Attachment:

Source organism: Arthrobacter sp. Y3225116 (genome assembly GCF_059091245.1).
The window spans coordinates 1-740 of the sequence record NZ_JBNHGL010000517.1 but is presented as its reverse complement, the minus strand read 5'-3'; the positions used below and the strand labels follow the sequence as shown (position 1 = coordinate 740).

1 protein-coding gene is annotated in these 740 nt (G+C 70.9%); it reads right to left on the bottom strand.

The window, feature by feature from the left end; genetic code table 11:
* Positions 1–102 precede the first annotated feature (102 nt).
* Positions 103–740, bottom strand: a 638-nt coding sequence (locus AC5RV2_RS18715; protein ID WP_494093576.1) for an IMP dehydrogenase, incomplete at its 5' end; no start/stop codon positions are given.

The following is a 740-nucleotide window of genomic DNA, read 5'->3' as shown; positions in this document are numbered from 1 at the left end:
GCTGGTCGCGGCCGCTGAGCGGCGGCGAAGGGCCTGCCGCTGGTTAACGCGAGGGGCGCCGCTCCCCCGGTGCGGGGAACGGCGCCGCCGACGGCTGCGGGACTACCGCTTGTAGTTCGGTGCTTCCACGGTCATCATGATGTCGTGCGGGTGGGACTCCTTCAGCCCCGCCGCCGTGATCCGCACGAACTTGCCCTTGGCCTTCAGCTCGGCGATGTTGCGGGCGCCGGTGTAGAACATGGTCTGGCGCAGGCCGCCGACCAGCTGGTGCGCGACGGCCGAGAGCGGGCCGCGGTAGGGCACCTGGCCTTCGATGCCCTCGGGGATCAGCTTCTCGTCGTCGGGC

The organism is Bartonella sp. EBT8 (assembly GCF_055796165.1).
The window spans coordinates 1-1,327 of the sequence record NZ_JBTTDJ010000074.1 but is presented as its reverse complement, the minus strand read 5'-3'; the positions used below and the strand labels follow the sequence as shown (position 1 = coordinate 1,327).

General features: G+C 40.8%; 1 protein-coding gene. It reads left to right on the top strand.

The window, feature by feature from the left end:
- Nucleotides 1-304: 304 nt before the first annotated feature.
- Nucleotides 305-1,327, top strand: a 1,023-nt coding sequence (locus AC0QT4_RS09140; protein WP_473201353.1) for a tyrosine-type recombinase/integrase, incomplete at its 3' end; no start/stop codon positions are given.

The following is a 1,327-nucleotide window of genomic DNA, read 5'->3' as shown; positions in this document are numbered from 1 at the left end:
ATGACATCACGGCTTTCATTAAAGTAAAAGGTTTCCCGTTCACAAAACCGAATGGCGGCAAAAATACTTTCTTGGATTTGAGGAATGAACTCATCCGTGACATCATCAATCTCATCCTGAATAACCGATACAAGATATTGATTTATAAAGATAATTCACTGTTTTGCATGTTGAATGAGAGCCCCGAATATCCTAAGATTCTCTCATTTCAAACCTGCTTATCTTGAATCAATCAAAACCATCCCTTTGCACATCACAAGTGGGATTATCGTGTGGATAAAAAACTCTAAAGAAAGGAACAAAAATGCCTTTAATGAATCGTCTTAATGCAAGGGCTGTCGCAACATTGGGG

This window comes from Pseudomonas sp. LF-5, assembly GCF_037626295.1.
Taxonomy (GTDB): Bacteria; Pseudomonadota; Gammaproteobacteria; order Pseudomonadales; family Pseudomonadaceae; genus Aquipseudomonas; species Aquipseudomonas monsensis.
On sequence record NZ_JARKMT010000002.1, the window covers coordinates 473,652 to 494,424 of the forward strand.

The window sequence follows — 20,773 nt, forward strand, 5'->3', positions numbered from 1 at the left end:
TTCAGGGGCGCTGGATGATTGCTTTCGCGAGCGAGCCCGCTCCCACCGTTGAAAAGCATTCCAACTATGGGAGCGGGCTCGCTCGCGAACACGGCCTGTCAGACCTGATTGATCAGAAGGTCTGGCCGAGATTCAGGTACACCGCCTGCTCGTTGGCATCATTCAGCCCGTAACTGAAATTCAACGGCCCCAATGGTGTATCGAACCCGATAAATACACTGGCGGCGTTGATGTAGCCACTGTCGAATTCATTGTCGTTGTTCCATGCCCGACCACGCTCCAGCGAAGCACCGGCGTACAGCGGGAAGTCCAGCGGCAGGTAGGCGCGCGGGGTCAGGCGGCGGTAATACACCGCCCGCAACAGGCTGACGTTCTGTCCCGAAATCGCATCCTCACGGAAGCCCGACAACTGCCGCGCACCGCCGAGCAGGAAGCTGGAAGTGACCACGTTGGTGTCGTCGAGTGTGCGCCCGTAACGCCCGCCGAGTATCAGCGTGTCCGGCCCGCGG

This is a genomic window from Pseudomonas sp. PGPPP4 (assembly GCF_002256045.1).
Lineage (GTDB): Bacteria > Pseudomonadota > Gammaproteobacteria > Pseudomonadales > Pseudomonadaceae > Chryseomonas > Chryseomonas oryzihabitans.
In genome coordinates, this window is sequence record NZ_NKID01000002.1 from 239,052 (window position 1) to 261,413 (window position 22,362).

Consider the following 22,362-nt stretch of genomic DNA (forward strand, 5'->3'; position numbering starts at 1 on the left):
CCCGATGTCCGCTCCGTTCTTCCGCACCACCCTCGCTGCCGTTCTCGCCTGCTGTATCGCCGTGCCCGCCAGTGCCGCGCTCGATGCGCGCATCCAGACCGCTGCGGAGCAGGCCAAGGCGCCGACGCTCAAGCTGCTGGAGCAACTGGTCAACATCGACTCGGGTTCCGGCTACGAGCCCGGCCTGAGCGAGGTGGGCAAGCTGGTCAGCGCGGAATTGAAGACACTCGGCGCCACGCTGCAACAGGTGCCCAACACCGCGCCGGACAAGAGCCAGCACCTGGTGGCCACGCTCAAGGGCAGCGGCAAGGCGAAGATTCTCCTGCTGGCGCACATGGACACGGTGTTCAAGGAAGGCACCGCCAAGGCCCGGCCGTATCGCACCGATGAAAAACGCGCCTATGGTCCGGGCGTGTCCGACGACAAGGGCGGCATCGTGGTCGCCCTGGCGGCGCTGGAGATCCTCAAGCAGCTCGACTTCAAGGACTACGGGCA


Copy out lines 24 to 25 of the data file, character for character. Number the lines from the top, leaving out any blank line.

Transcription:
In genome coordinates, this window is sequence record NZ_NKID01000002.1 from 239,052 (window position 1) to 261,413 (window position 22,362).

Consider the following 22,362-nt stretch of genomic DNA (forward strand, 5'->3'; position numbering starts at 1 on the left):